But it is not really clear whether, in his letter of 1954 to Jospeh Lewis, he wrote as a political activist or as representative of his community: “You are right to want to fight against the superstition and power of the priesthood, and when we have defeated them – I do not doubt that one day we will have defeated them – it will seem even more clear to us that man must look to his own legacy, and nowhere else, in order to find the source of all his problems”
Ilya Ehrenbourg was Stalin’s Propaganda Minister during the Soviet war against Nazi Germany. In a large number of poems and texts, he very cleared called for the extermination of the Germans – all Germans, men, women, young and old. He even called for the murder of unborn German babies in their mothers’ wombs. He was, of course, number one on the Nazi death list. But after the war, he became an apostle of peace. This is what his biographer, Lilly Marcou, tell us: “Witness to the October Revolution, the Spanish Civil War, and the march of German troops into Paris, he is still on the front-line”. After the war, he became “one of the leaders of the peace movement (11) ”. Once we have crushed our enemies, we always want peace…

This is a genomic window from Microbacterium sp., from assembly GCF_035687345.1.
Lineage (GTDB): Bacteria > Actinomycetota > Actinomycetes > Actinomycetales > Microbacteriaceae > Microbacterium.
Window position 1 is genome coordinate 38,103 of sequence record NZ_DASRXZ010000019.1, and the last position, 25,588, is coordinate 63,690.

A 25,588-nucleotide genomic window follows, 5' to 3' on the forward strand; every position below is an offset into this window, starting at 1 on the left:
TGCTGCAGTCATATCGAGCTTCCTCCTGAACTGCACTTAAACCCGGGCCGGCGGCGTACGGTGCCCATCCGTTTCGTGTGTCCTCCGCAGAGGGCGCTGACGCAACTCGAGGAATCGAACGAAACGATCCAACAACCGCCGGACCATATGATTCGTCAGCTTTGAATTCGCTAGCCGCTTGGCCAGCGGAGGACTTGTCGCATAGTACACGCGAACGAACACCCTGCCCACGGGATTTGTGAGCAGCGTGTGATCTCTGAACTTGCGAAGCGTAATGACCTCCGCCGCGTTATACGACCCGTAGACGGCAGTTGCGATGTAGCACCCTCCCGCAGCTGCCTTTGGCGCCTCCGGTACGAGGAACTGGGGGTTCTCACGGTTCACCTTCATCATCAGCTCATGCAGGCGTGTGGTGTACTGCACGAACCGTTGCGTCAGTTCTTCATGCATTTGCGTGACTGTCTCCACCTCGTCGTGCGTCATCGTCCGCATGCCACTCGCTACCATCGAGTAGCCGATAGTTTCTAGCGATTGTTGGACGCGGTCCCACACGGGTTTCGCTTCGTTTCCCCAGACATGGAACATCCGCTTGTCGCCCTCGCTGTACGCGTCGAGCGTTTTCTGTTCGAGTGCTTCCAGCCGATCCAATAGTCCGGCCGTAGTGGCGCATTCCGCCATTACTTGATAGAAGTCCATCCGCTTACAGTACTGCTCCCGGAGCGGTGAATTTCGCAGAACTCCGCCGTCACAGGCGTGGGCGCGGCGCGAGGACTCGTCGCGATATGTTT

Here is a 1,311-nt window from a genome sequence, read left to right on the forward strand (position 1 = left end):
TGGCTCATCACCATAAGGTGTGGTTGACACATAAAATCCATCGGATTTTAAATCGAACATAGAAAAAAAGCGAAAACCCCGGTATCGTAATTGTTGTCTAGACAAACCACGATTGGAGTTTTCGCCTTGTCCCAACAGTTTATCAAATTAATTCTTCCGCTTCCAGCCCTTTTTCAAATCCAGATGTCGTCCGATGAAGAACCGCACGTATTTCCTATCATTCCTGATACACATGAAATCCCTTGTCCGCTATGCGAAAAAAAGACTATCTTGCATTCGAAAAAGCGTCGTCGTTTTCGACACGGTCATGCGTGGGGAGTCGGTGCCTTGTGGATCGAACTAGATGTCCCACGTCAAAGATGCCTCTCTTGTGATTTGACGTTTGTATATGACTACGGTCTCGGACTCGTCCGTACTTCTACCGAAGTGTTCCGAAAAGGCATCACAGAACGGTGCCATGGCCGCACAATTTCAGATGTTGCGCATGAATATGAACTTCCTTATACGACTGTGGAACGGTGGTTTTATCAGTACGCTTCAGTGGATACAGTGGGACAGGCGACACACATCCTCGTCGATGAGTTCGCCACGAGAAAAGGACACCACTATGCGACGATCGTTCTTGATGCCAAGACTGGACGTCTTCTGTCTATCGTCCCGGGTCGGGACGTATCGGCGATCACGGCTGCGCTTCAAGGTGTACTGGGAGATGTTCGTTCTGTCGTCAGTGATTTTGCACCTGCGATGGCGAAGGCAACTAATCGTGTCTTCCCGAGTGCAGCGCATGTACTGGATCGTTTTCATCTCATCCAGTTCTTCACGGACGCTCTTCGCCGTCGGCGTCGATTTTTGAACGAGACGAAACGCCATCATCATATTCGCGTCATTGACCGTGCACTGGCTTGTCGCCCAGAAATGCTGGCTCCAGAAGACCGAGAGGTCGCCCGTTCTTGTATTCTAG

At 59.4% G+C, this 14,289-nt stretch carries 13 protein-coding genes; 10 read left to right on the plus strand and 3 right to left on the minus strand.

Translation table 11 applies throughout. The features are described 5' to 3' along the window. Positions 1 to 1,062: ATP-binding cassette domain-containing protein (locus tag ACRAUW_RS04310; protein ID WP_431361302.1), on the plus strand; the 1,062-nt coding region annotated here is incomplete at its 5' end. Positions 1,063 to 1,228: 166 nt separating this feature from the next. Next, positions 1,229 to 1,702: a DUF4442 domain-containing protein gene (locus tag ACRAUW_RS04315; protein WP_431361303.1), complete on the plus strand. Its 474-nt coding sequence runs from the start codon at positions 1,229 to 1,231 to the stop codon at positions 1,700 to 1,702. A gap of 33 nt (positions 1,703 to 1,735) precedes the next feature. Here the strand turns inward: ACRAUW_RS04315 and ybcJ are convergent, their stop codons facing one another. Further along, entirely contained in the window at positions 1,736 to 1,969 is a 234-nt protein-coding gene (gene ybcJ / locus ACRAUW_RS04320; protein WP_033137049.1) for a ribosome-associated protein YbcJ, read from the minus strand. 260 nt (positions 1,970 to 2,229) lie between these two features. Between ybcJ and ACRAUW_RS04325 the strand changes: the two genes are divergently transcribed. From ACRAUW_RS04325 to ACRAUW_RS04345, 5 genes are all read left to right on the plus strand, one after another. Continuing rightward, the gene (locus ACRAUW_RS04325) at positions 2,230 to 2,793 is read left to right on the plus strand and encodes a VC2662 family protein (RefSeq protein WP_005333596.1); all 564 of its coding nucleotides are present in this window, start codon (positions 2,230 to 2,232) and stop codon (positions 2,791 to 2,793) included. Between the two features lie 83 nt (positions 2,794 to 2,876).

(1) BHL, Saturday 25 June 2005, on the TV programme, broadcasted on the Franco-German channel, ARTE.
(2) Guy Konopnicki, La Faute des Juifs (Balland, 2002, pp. 17, 22.)
(3) Ibidem, pp. 128, 69.
(4) Ibidem, p. 191.
(5) Ibidem, p. 186.
(6) Elie Wiesel, Mémoires 2, Editions du Seuil, 1996, pp. 144, 146, 152.
(7) Albert Einstein, Le Pouvoir Nu Hermann, 1991.
(8) « Councils » is the translation of the Russian term « Soviet »
(9) “In 1939, the Gestapo employed 7 500 people compared to 366 000 employed by the NKVD in Bolshevik Russia (including those who manned the gulags).” Quoted from the book Du Passé faisons table rase, Histoire et mémoire du communisme en Europe ouvrage collectif, sous la direction de Stéphane Courtois, Robert Laffont, 2002, p. 219.
(10) Letter from Albert Einstein to Zvie Lurie, member of the Jewish Agency in Israel, 4 January 1955, cited in Le Pouvoir nu, op. cit.
(11) Lilly Marcou, Ilya Ehrenbourg, Plon, 1992, p. 11.
Translated from French
The orginal author was Hervé Ryssen, whose book, Les espérances planétariennes is published by Editions-Baskerville.